I have been professional entertainer for over 10 years. I have learned from experience some of the things that make an event run well and some things to avoid. I would like to share some of this information with you to help you choose the correct entertainment for your event.
First I am continually amazed at how much time, money and effort is put into selecting the menu, caterer, colors, arrangement of the centerpieces, location, and how secondary the choice of entertainment is. Here is an unvarnished truth. NOTHING AFFECTS THE SUCCESS OF YOUR PARTY, RECEPTION, DINNER OR EVENT MORE THAN THE ENTERTAINMENT YOU CHOOSE. – So do so carefully. To put it another way, no matter how much you spend on the food, venue, or decorations they soon be forgotten. But the entertainment will be remembered for a very long time. If you do not believe me, when was the last time you heard someone rave about the meal they had at an event three weeks later. Therefore, you need to choose your entertainment carefully. Your reputation depends on it.
I will not be discussing hiring a band or DJ in any detail here; however, much of this can apply to them as well. Generally speaking bands and DJ are what are considered “background” entertainment. While these are important they will not have nearly the impact on your event that a professional act can have. In fact, as long as they play appropriate music that people like at the right times a simply “adequate” band or DJ and still allow everyone to have fun. However, an “entertainer”, who provides a successful show can literally have people laughing, and talking about the outstanding event WEEKS LATER.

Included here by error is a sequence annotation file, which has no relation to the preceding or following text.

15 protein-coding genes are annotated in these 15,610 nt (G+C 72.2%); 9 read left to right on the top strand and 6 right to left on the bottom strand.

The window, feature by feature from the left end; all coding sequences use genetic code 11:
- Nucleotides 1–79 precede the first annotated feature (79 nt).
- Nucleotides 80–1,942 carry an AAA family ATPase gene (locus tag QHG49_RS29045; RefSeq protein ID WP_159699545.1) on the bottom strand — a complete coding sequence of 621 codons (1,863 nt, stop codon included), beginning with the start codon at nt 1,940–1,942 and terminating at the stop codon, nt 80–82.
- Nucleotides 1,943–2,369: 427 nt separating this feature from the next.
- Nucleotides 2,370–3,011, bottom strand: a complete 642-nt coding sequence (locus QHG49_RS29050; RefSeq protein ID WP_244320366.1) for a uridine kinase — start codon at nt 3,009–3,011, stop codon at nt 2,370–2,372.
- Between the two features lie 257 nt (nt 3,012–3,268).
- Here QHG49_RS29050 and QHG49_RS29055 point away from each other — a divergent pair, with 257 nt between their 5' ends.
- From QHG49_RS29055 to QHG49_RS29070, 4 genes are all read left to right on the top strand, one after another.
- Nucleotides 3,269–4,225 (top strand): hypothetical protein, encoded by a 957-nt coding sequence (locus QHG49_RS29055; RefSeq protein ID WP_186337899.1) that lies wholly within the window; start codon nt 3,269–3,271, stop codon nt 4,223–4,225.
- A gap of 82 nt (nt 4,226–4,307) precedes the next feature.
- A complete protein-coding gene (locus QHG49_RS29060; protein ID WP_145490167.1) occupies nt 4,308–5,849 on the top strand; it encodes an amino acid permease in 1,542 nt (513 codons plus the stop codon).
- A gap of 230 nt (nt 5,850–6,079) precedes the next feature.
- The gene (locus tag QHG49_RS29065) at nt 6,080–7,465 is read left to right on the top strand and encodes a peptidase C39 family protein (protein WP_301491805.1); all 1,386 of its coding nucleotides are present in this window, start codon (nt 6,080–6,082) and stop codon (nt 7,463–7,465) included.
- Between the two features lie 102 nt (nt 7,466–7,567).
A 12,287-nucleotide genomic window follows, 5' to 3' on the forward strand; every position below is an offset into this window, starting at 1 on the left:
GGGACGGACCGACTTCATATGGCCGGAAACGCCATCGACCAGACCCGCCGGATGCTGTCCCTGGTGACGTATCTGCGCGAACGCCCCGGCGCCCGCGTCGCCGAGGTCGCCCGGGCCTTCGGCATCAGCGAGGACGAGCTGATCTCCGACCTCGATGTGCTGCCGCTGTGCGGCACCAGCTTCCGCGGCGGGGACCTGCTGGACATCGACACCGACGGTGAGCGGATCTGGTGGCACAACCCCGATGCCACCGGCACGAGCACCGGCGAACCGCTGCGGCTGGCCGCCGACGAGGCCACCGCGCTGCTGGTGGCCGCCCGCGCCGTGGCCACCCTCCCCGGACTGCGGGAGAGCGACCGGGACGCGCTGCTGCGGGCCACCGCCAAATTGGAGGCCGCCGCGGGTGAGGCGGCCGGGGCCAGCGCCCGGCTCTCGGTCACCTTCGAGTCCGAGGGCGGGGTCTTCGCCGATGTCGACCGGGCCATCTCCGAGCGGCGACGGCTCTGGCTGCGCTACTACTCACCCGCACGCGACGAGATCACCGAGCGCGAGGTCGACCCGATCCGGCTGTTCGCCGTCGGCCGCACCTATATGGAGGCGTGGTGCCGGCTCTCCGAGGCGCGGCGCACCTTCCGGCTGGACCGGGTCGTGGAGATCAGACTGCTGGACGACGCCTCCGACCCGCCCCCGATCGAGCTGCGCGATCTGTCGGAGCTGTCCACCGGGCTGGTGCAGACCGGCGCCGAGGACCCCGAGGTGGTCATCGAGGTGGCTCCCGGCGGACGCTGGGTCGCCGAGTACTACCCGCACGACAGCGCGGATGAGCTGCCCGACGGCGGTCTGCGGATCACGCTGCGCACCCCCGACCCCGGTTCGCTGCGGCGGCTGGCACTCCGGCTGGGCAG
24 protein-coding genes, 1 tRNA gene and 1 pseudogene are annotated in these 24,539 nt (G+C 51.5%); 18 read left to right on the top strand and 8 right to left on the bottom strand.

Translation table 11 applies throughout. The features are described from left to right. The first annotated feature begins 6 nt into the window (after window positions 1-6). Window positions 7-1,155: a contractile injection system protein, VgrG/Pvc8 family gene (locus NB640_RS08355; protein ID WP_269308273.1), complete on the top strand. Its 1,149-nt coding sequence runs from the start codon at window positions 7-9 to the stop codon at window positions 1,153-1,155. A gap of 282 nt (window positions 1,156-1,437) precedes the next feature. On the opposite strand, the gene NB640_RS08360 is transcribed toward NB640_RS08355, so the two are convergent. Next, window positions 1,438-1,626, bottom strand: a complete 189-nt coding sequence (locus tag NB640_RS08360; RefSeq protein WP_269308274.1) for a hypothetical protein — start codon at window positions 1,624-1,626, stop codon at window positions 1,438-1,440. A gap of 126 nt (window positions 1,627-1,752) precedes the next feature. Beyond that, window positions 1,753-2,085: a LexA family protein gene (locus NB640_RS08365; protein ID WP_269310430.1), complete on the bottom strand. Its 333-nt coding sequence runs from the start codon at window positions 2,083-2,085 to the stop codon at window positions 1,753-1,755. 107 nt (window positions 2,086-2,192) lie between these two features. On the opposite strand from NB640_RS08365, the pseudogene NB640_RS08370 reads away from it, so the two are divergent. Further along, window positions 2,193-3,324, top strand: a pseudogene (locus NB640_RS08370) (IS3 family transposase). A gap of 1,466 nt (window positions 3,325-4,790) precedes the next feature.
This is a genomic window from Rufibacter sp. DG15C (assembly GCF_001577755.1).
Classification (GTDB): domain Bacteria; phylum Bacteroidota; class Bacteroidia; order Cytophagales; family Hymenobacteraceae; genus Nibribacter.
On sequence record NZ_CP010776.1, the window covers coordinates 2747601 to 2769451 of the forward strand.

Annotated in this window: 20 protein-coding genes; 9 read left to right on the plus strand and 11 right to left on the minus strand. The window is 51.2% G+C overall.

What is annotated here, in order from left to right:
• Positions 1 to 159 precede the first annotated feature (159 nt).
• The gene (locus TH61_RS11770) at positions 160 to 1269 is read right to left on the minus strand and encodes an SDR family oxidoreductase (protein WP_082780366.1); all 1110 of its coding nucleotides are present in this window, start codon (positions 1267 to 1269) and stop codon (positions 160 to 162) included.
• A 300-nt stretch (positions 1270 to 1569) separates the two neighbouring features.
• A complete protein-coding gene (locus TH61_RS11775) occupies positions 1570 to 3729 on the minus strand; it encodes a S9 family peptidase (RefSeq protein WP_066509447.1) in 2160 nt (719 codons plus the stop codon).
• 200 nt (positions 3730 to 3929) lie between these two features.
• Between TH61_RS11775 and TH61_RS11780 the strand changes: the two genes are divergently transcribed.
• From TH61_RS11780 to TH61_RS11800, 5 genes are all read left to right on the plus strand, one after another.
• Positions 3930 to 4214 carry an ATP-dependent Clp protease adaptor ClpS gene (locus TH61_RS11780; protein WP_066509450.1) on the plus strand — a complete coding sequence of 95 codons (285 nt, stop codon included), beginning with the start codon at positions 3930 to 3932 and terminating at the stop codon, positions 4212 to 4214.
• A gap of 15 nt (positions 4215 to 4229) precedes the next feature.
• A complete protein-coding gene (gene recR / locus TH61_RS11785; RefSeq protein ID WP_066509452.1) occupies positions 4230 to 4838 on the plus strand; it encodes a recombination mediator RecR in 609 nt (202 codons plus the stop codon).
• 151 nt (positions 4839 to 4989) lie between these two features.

One of the first things you need to ask for when contacting a performer is a promo or promotional packet or at the very least a brochure. A promo packet will contain the following: a photo (or photos), a biography, a list of credentials including places he or she has performed, a list of clients he or she has successfully entertained, reviews of their act and testimonials from past clients.
Review the material carefully, it is not uncommon in this business to list prestigious places the act has supposedly entertained when in truth they have not. If there is any doubt ask questions. Make sure they are being truthful with you.
The most important item is a video or demo reel of the act. This may be provided on DVD but it is becoming more and more common to provide you a link to a website. This allows the performer to get the information to you more quickly and it also allows you and several others to review it independently.